As competition for funding within the not-for-profit sector grows, innovative approaches to making an impact and sustaining growth must be at the forefront of every leader's agenda.
One clear way to drive value is by ingraining environmental, social, and governance (ESG) principles deeper into your strategy and operational ethos.
To date, the majority of ESG conversations have focused on for-profit businesses, but with the world becoming more focused on sustainability, ESG integration is no longer a nice-to-have, but a strategic imperative to do good, improve overall performance, and enhance the promise for the future.
What is ESG?
ESG refers to a three-pronged set of principles that should guide decision-making and improve social responsibility in organizations. The three components are often defined in the following ways:
Although climate is often categorized as an environmental issue, its impact is much broader. In the World Bank's report on the social dimensions of climate change, the organization identifies climate as being deeply intertwined with global patterns of inequality. It has found that the most vulnerable face disproportionate challenges in terms of extreme events, health effects, food security, livelihood security, water security, and cultural identity.
4 reasons ESG should matter to NPOs
Regardless of organizational structure, life cycle stage, or revenue model, growth requires an effective ESG strategy. Measuring performance today and creating a solid plan for tomorrow can help your NPO in four ways:
1. Attracting new donors
Success hinges on an organization's ability to be progressive in its mission, adapt to the evolving needs of its stakeholders, and be fearlessly innovative in growing its operational programming.
Stakeholder expectations are rapidly changing, as donors, staff, and volunteers embrace ESG considerations as part of their core values. If NPOs want to persuade philanthropists that they are a reliable vehicle for their donations, an effective ESG program is not just an asset, but a badge of credibility and integrity.
2. Talent acquisition and employee retention
The NPO sector in Canada is a bedrock of the country's economy, both for the impact it has on communities and for employing more than 2.5 million Canadians. Yet, this sector has not been immune to the “Great Resignation” and faces similar challenges of attracting, retaining, and growing top talent as the private sector.
Staff and volunteers alike prioritize working with leading organizations that recognize how integral thoughtful ESG programs are to maintaining and creating sustainable organizational performance.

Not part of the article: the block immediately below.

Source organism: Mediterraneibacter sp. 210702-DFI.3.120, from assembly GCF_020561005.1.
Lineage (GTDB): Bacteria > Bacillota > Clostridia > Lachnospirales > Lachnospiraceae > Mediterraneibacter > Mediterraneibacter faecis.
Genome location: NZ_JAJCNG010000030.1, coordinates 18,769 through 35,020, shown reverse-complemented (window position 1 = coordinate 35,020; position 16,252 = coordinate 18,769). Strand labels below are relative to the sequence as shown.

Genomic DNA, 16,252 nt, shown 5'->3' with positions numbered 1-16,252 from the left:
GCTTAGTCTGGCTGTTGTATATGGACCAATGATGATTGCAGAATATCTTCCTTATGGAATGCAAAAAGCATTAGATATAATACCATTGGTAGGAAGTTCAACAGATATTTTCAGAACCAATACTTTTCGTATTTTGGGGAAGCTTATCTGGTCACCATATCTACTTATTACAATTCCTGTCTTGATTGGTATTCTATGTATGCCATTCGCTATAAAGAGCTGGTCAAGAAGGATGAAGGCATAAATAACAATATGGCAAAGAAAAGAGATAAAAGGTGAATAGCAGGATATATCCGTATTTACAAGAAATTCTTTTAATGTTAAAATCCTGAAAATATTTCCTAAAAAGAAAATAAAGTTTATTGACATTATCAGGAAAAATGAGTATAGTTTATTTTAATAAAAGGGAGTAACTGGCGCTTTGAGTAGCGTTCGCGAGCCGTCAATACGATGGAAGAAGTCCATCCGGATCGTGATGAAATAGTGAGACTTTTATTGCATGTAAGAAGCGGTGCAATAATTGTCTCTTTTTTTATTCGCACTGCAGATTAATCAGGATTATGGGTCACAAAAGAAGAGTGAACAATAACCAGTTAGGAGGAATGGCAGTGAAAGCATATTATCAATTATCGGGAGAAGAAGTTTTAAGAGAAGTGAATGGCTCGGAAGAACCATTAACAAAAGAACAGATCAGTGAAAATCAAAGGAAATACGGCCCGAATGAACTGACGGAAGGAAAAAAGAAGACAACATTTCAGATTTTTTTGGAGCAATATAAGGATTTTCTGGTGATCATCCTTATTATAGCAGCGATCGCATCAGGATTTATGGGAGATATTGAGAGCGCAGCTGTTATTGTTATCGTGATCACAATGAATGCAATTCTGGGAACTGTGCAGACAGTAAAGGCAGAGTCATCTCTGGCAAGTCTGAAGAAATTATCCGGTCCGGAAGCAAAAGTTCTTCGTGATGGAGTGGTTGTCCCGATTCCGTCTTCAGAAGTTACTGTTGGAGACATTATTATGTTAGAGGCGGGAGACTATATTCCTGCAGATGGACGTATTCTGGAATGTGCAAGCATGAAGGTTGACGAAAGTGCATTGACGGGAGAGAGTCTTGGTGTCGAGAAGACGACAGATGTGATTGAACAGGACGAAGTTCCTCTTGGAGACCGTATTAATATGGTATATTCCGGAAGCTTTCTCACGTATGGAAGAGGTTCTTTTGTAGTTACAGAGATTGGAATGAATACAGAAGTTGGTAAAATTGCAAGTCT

Millennials and Gen Z, who will soon comprise three-quarters of the workforce, want to work for an organization that understands, values, and strives for better outcomes—not just as part of its cause, but through a comprehensive, transparent, and accountable ESG strategy.
3. Brand and reputation uplift
According to GlobalData's Market Pulse Consumer Survey 2020, customers are more likely to pay a premium for sustainability-aligned causes, and 81% would pay more for products supporting environmental protection.
Just as consumers prioritize ESG in their purchasing decisions, donors are increasingly interested in how an organization operates over the more traditional details of what they do. By being an early adopter of ESG strategies, NPOs can stand out and gain positive recognition for their sustainability commitments.
We have seen an example of this in higher education, where a growing emphasis on sustainability is demonstrated by the formation of the Association for the Advancement of Sustainability in Higher Education (AASHE). Over 1,080 institutions registered to use AASHE's Sustainability Tracking, Assessment and Rating System to self-report their sustainability performance, a clear sign that universities and colleges view such transparency as a differentiator in how they market themselves to prospective students and donors.
4. Alignment with leading industry peers
Board members can bring ESG experience and perspectives from their corporate roles to their NPO board table. To leverage these skills, director profiles in board recruitment efforts are changing as nominating committees tactically search for members whose experience extends beyond mainstream governance to include leadership related to climate and social issues.
With ESG matters gaining momentum on the corporate side, board members are increasingly attuned to the reputational risks of being associated with a non-reporting organization.
As Miranda Hubbs, Corporate Director and Vice Chair of the Canadian Red Cross, explains, “The board needs an ESG mindset, meaning both experienced and newly appointed board members have a clear recognition of the importance of ESG, a significant curiosity, and a strong commitment and appetite for learning.”
Rather than competencies residing with one or two board members, Hubbs says this implies a baseline level of competence for the entire board and a willingness to bring in experts and additional perspectives to have meaningful discussions.
How BDO can help
Our team can help you identify opportunities for ESG-driven innovation and build a plan to map the qualitative and quantitative changes necessary to position your organization as an industry leader in ESG.
To kickstart or enhance your sustainability journey, reach out to our ESG and NPO leaders:
This article is part of a series designed to help NPOs tackle their most pressing challenges and foresee capitalize on areas of opportunities to drive future growth. Get more insights in our article, 6 initiatives not-for-profits should focus on to thrive in an evolving world.